Key metrics & numbers to sift through

Usually, the overall purpose of the financial analysis is ratio analysis to reflect on project profitability at a higher level, but depending on the scope of the problem you need to solve, you might need to watch out for the following numbers as part of your dashboards and drill down from there. Real-life management situations will call on you to carry out a financial analysis that involves far more than assessing a project’s profit.

  • Planned Revenue, Cost & Profit

Planned revenue, cost, and profit is your baseline against which you’ll track how your finances progress when the project is in execution. If you have this number, you’ll clearly see the total amount of money the client paid your company for specific services. 

  • Actual Revenue, Cost, Profit & Margin 

What is important to investors, top-tier management, and stakeholders, is how the costs get subtracted in the course of time and what is your actual profit today, based on the work that has already been done. Businesses are generally considered viable when the revenue generated exceeds the cost involved in business operations.

  • Actual Variance to Plan

You’ll benefit from the knowledge of how finances you’ve planned to spend on projects differ from what’s actually happening. This metric gives you the understanding of how accurate the project plan was from the beginning. If there’s a notable difference between the two, it drives you to check what went wrong and fix it as you see it or revisit the strategy in the future. It encourages you to learn your lessons as you go. 

  • Remaining Revenue, Cost & Profit

For anybody performing the role of the finance manager, remaining finances is an important number to track. 

  • Registered & Remaining hours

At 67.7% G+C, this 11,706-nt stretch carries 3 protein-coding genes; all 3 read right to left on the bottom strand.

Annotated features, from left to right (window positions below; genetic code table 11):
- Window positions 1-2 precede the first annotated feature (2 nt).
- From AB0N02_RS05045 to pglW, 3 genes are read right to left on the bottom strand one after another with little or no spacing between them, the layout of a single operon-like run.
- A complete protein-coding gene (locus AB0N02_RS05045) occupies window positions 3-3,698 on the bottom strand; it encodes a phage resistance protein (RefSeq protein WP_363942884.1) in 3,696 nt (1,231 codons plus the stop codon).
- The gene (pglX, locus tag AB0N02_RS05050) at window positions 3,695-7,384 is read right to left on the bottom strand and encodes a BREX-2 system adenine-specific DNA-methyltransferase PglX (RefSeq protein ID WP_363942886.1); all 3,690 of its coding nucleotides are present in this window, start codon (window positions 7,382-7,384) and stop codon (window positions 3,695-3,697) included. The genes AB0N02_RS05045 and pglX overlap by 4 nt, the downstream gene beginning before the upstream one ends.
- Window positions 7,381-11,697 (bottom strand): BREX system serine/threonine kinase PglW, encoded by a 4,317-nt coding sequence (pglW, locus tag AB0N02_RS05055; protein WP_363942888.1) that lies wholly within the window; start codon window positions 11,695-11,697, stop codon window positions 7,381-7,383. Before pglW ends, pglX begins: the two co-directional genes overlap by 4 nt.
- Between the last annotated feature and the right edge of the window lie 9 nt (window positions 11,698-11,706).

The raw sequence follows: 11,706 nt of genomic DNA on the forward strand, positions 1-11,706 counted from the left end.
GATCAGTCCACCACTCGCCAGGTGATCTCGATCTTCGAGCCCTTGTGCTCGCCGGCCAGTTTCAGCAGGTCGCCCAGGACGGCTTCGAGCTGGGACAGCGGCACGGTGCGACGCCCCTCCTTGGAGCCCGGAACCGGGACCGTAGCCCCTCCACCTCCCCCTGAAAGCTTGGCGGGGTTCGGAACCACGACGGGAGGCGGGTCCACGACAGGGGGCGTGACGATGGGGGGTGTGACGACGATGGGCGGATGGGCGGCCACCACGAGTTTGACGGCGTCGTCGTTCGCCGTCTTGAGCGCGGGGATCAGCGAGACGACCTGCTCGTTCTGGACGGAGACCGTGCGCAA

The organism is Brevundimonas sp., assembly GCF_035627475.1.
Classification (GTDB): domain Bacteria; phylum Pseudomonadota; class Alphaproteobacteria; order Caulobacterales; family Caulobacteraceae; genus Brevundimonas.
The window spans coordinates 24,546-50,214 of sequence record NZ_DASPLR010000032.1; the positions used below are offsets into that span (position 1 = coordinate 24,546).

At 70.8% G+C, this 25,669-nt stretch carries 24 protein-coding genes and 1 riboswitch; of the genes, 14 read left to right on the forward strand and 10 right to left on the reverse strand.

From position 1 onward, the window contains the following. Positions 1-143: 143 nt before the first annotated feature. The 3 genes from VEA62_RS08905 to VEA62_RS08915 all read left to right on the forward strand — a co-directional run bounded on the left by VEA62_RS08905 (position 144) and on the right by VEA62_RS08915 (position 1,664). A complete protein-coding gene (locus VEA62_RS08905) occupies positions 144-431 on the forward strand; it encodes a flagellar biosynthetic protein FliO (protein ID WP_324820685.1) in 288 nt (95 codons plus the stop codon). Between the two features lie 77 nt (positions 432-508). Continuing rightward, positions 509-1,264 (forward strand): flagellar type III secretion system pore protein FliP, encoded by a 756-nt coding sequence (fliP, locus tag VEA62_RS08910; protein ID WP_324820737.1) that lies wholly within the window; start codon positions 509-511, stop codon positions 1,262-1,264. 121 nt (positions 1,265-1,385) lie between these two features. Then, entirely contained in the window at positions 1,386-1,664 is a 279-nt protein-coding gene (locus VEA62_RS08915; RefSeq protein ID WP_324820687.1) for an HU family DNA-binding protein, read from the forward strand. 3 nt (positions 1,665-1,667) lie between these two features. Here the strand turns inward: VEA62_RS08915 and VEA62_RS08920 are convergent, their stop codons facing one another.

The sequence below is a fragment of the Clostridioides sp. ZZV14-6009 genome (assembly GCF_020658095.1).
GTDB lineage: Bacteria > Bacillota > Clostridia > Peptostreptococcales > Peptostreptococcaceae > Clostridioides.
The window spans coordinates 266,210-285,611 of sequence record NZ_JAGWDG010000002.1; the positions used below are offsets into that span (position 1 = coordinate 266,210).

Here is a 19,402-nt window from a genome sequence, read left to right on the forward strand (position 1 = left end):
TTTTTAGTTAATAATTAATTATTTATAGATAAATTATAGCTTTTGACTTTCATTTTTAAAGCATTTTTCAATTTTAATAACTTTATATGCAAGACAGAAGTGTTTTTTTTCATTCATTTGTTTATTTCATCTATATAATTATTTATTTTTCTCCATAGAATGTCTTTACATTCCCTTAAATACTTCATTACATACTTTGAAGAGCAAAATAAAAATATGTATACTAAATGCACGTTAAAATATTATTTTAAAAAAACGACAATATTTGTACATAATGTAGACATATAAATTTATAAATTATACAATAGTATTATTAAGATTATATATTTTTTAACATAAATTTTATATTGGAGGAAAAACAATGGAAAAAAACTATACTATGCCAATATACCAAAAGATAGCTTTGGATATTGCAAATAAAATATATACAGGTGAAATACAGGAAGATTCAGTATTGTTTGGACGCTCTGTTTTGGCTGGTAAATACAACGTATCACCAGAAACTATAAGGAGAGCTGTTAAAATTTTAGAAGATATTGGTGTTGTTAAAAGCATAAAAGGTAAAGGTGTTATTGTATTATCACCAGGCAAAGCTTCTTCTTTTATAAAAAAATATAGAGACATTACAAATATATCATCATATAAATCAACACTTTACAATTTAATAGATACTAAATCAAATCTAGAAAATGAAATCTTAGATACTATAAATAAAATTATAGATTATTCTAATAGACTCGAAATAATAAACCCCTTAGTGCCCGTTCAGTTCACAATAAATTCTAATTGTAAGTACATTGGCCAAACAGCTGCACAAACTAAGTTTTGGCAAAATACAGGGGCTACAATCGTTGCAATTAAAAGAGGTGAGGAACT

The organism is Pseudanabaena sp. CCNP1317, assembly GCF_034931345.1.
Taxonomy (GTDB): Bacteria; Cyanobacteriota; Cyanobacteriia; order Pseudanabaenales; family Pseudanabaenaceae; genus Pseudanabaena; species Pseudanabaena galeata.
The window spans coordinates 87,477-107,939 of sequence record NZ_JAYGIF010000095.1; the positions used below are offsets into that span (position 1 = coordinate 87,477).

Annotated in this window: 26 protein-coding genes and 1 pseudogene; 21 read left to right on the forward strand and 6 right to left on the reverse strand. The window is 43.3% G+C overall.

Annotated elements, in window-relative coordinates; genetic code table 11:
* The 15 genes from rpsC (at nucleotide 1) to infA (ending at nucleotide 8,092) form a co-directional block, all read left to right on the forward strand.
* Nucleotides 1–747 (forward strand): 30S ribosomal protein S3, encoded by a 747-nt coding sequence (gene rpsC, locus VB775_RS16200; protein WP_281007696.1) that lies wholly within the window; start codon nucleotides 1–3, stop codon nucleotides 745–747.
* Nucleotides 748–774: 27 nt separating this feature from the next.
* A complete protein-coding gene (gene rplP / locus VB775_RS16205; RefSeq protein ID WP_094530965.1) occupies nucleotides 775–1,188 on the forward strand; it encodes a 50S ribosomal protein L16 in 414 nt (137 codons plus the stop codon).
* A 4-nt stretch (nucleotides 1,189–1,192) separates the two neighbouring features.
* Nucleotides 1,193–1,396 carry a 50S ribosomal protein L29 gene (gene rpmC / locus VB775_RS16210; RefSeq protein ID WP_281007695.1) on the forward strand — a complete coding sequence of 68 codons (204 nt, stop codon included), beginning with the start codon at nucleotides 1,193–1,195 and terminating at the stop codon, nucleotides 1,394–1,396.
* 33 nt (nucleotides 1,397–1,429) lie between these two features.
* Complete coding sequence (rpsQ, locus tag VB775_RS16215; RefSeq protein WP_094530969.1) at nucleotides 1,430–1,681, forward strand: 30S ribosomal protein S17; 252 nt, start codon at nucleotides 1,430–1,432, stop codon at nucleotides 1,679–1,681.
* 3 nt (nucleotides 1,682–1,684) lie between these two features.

You will want to know how many hours have been registered at a particular project, and how many are left to complete it. These metrics will be helpful when doing a financial analysis during the execution phase and the initiation phase of your next project. Now you know how many hours a similar project might take and pass these insights to the decision-makers.

  • Profit Margin

In a financial analysis, profit is the most important of all KPIs. It’s the amount of income that remains after accounting for all expenses and operating costs. This metric is needed to compare your performance against industry standards.


Challenges and opportunities

Project financial analysis may be tricky, especially if you want to see true numbers. The reason why the figures are sometimes messy and way off-the-mark is because deliverables don’t get proper attention from the beginning.

In addition, the main problem with numbers is that they won’t tell you which processes to improve and how to optimize for better performance. They only give you a hint. Continuous process improvement is all about drilling down to disassemble the numbers to check up on the numbers and see what’s dragging you down. In project-based companies, resource planning and utilization data is as important as financial figures and losing reference to it will just make everything worse.

To keep numbers transparent, real-time, and connected to every part of the project, Forecast rolled out a Financial Portfolio Report with the metrics you need to keep track of a project portfolio.

We automated our Financial Portfolio Report in a way that makes sure you can break down each number to see the milestones and roles behind, so there’s never a dead end, and you can track the relationships between costs and specific roles within the company. This way, you’re able to decipher what needs urgent attention. Financial analysis becomes less of a stress with a platform that connects project management and financial insights.

improving operational efficiency